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High-tech whistle-blower Jack Forman used to specialize in programming computers to solve problems by mimicking the behavior of efficient wild animals--swarming bees or hunting hyena packs, for example. Now he's unemployed and is finally starting to enjoy his new role as stay-at-home dad. All would be domestic bliss if it were not for Jack's suspicions that his wife, who's been behaving strangely and working long hours at the top-secret research labs of Xymos Technology, is having an affair. When he's called in to help with her hush-hush project, it seems like the perfect opportunity to see what his wife's been doing, but Jack quickly finds there's a lot more going on in the lab than an illicit affair. Within hours of his arrival at the remote testing center, Jack discovers his wife's firm has created self-replicating nanotechnology--a literal swarm of microscopic machines. Originally meant to serve as a military eye in the sky, the swarm has now escaped into the environment and is seemingly intent on killing the scientists trapped in the facility. The reader realizes early, however, that Jack, his wife, and fellow scientists have more to fear from the hidden dangers within the lab than from the predators without.
The monsters may be smaller in this book, but Crichton's skill for suspense has grown, making Prey a scary read that's hard to set aside, though not without its minor flaws. The science in this novel requires more explanation than did the cloning of dinosaurs, leading to lengthy and sometimes dry academic lessons. And while the coincidence of Xymos's new technology running on the same program Jack created at his previous job keeps the plot moving, it may be more than some readers can swallow. But, thanks in part to a sobering foreword in which Crichton warns of the real dangers of technology that continues to evolve more quickly than common sense, Prey succeeds in gripping readers with a tense and frightening tale of scientific suspense. --Benjamin Reese --This text refers to an out of print or unavailable edition of this title.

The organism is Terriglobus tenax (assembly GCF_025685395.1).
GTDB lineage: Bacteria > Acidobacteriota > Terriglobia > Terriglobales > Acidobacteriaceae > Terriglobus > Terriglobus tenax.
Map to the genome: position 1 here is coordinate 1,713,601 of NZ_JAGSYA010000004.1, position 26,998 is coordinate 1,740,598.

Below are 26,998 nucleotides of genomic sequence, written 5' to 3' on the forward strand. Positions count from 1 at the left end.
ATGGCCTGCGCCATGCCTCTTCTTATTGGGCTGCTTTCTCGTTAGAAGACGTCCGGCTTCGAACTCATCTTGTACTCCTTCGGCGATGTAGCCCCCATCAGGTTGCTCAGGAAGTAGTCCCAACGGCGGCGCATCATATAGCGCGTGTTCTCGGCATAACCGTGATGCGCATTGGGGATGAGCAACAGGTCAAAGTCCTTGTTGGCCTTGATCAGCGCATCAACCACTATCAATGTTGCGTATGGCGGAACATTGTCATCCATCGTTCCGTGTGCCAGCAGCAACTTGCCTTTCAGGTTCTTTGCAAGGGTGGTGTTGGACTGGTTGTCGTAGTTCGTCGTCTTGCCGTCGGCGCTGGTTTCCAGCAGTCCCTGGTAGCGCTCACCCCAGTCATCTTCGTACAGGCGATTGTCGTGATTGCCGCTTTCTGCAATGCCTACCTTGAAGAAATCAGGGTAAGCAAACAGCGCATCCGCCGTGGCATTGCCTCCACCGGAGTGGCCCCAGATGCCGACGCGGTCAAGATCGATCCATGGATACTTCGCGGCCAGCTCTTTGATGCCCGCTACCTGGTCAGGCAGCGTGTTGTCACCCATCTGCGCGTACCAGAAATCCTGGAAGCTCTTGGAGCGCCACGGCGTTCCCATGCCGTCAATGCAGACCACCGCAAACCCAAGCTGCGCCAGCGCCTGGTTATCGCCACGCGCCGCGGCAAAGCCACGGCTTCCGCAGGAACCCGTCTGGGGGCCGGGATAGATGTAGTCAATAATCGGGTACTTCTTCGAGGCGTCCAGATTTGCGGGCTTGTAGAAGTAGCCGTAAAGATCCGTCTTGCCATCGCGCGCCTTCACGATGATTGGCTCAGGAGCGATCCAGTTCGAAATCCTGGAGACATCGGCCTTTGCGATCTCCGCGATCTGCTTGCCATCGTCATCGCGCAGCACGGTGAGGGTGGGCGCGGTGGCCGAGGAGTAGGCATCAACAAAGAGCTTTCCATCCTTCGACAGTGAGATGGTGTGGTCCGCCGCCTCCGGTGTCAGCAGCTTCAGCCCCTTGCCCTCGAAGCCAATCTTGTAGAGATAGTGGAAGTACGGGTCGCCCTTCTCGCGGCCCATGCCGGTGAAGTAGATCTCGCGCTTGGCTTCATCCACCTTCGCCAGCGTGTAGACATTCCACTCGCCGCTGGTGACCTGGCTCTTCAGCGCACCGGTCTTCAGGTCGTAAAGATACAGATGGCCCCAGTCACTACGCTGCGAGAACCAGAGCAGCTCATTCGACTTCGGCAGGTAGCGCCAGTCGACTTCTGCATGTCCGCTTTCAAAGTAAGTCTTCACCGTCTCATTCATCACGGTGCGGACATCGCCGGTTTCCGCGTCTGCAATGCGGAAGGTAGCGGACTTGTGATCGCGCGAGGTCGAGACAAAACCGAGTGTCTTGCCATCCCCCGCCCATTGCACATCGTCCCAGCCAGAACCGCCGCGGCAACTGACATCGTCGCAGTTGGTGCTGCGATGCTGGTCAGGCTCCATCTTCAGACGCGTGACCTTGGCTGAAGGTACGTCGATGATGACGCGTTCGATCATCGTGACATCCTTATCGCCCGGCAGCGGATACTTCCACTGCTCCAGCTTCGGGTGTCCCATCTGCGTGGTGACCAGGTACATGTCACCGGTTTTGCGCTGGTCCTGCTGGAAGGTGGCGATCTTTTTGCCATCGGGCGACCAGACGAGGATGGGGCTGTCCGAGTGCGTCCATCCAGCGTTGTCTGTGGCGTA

I looked up the programming languages that control the swarms of nano robots that are mentioned in this book and these languages do exist and we can use them on... Read more
Kept me up till 1 in the morning the night before finals! Love all his books! Michael Crichton is awesome! -Trevor.Published 3 days ago by Trevor
Definitely an engaging, compelling story for the reader. The character development is great and the protagonist is such a genuinely likeable character that I was immediately hooked... Read morePublished 10 days ago by Amazon Customer
This book was not the typical type of story I normally read but I found myself not able to put the book down. I had to know what would happen next.Published 16 days ago by Laurie
Prey is a techno-thriller written over a decade ago, so my main worry was how dated it was going to be. The author did a smart thing, though. Read morePublished 17 days ago by Conan B. Tigard
I doubt that Michel Crechton wrote this book. It is not of his quality.Published 18 days ago by Fritz Jensen
Read this book and then look up what NASA is doing with tiny satellites---really thought provoking. I read this and enjoyed it but thought it very improbable until I found we are... Read morePublished 19 days ago by Anna M. Leuenberger
Once again Michael bats it out of the park! This was a great ride and scary because this could actually happen !Published 22 days ago by Kathryn L. Fly